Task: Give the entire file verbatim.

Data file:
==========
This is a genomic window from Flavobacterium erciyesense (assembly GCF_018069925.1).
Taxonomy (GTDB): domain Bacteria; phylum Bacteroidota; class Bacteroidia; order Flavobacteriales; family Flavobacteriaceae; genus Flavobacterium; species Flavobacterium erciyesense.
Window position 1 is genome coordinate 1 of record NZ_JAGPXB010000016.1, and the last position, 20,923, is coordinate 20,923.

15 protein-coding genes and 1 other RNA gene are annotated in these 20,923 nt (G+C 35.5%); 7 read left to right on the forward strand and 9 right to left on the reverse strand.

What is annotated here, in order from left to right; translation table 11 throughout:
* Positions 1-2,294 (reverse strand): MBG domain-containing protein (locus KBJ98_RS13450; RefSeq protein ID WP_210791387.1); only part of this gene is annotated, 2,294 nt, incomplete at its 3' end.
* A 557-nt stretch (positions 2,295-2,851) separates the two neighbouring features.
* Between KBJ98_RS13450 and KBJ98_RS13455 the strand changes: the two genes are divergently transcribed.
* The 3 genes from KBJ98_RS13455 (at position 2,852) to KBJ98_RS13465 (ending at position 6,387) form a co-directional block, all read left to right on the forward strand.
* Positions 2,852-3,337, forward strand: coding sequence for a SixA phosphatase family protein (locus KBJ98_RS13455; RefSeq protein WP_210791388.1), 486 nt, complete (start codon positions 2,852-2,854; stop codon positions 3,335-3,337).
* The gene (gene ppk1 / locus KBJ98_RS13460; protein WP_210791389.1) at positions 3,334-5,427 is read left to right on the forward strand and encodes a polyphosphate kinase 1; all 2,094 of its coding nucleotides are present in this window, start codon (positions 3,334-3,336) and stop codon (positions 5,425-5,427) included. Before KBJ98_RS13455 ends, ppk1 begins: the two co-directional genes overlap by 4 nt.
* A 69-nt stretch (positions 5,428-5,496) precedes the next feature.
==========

This is a genomic window from Flavobacterium erciyesense (assembly GCF_018069925.1).
Taxonomy (GTDB): domain Bacteria; phylum Bacteroidota; class Bacteroidia; order Flavobacteriales; family Flavobacteriaceae; genus Flavobacterium; species Flavobacterium erciyesense.
Window position 1 is genome coordinate 1 of record NZ_JAGPXB010000016.1, and the last position, 20,923, is coordinate 20,923.

15 protein-coding genes and 1 other RNA gene are annotated in these 20,923 nt (G+C 35.5%); 7 read left to right on the forward strand and 9 right to left on the reverse strand.

What is annotated here, in order from left to right; translation table 11 throughout:
* Positions 1-2,294 (reverse strand): MBG domain-containing protein (locus KBJ98_RS13450; RefSeq protein ID WP_210791387.1); only part of this gene is annotated, 2,294 nt, incomplete at its 3' end.
* A 557-nt stretch (positions 2,295-2,851) separates the two neighbouring features.
* Between KBJ98_RS13450 and KBJ98_RS13455 the strand changes: the two genes are divergently transcribed.
* The 3 genes from KBJ98_RS13455 (at position 2,852) to KBJ98_RS13465 (ending at position 6,387) form a co-directional block, all read left to right on the forward strand.
* Positions 2,852-3,337, forward strand: coding sequence for a SixA phosphatase family protein (locus KBJ98_RS13455; RefSeq protein WP_210791388.1), 486 nt, complete (start codon positions 2,852-2,854; stop codon positions 3,335-3,337).
* The gene (gene ppk1 / locus KBJ98_RS13460; protein WP_210791389.1) at positions 3,334-5,427 is read left to right on the forward strand and encodes a polyphosphate kinase 1; all 2,094 of its coding nucleotides are present in this window, start codon (positions 3,334-3,336) and stop codon (positions 5,425-5,427) included. Before KBJ98_RS13455 ends, ppk1 begins: the two co-directional genes overlap by 4 nt.
* A 69-nt stretch (positions 5,428-5,496) precedes the next feature.